Quick Example of Measuring Voltage Differential

But, here’s a quick example of how measuring voltage is different.  Voltage has to be measured as the difference between two points.  In our original schematic with our Voltage meter we were only measuring from the positive side of the battery to the negative side so it was obvious that we had a voltage differential.  However, when there is a component in the circuit it is a bit different.  


If you look back at our original schematic measuring voltage (shown below at the left) and compare it to an example on the right (which contains an additional LED component) you may think the one on the right is fine for measuring voltage.  However it is not.  


If you look closely at the one on the right, both probes are one the negative side of the circuit now and there is no voltage difference.  When there is one or more components separating our circuit then we need to make sure we measure voltage across the component(s).


Image 14Image 15      


I know this may still be a bit confusing, but here is how you would measure the voltage across the LED component.  


Image 16


Now, the positive probe is on the positive side of the circuit and the negative probe is on the negative side and now a voltage will show up on the voltage meter.  Notice also that this is different than the way the ammeter (measuring current is done).  


This May Still Be Confusing.

The point of all this explanation and example is simply to introduce you to these concepts so you can think about them as you learn more. If it still seems confusing, it is okay since we will see this going forward.  Of course, we will build circuits in the upcoming chapters and measure them with our voltage and ammeters (multimeter) and we will see this work in real life instead of just as a set of images.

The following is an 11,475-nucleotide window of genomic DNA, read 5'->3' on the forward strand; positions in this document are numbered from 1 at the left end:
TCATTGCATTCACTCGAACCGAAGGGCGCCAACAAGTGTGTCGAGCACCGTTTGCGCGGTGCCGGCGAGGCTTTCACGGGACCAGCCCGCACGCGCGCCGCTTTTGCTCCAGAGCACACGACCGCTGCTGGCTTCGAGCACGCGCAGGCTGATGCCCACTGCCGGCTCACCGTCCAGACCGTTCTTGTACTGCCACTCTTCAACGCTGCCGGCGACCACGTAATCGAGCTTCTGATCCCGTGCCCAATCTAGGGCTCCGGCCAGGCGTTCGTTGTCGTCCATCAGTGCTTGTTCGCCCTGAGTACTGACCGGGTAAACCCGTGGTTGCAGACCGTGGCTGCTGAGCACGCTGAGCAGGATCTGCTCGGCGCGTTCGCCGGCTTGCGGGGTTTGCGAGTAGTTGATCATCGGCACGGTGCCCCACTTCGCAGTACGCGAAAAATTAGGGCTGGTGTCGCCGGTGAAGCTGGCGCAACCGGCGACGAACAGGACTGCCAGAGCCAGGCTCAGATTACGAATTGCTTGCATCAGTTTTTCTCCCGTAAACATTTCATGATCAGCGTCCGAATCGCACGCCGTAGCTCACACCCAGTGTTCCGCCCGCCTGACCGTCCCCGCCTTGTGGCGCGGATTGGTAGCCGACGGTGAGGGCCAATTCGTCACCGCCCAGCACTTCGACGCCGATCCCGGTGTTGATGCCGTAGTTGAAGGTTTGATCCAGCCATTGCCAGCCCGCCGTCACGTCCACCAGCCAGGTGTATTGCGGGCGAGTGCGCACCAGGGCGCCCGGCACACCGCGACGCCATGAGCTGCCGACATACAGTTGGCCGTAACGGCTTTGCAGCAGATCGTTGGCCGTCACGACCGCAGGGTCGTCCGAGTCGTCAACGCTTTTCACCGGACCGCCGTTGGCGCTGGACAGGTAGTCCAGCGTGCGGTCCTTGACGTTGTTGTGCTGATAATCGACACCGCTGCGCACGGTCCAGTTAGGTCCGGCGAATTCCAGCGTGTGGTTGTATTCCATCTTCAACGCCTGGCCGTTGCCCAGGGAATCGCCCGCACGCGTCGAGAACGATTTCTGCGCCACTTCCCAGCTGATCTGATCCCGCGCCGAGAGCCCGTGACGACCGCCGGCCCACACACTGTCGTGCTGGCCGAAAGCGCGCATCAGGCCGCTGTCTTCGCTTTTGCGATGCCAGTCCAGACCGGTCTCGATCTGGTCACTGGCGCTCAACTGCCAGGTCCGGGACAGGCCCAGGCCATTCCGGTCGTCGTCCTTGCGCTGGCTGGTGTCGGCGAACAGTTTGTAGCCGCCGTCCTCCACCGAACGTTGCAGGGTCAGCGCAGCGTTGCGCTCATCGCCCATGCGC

Much Heat Is Generated

If we pumped up the voltage and created more current in this circuit it would get to the point where the LED would melt. That’s because electrons create friction inside the circuit and that friction creates heat.  Eventually, the legs could become so hot that they would burn you if you were holding them.  Excessive heat is one of the dangers when working with circuits so be very careful.  Always check your components and your power sources so you properly consider max voltage and current.


You are also beginning to see that Voltage and current are closely related to each other because as we raise voltage, current in a circuit is generally increased.  This is similar to thinking about the water in the pipe.  If you only raise the pipe a few degrees the water will not move as fast (water current will be slower) than if you raise the pipe 45 degrees.  With all other things in the circuit being equal, voltage and current are directly proportional to each other.  As you raise voltage so too current rises.  


How Might We Control Voltage?

At times we may have a battery that has a voltage that isn’t quite right.  In our simple circuit we really have a battery source that is too high at 3V and it is causing us to go over our max current rating for our LED.  However, it is difficult (if not downright impossible) to create a battery that is exactly the voltage that we need for each of our circuits.  However, just as you can create smaller pipes that limit the maximum amount of water which can flow through them, we can use a component to limit the speed of electrons (current) which move through the circuit.

The main component we use to do this is called a resistor since it resists current flow.  It actually resists current flow by dropping the voltage in the circuit.


Yes, A Little Math Helps

Since voltage and current are related there is a very small formula we can learn which allows us to calculate how much voltage we should be using to get a specific current value to flow in the circuit.  Please don’t be bothered by the math.  It is no more difficult than figuring out how much money you have left over when you buy an apple pie at McDonald’s with a $5 bill.

My point is that you do those kinds of calculations all the time and you don’t break out in a sweat and fear math.  

For now, you don’t even have to understand it.  Just plug in the numbers and get the answer you need.


Ohm’s Law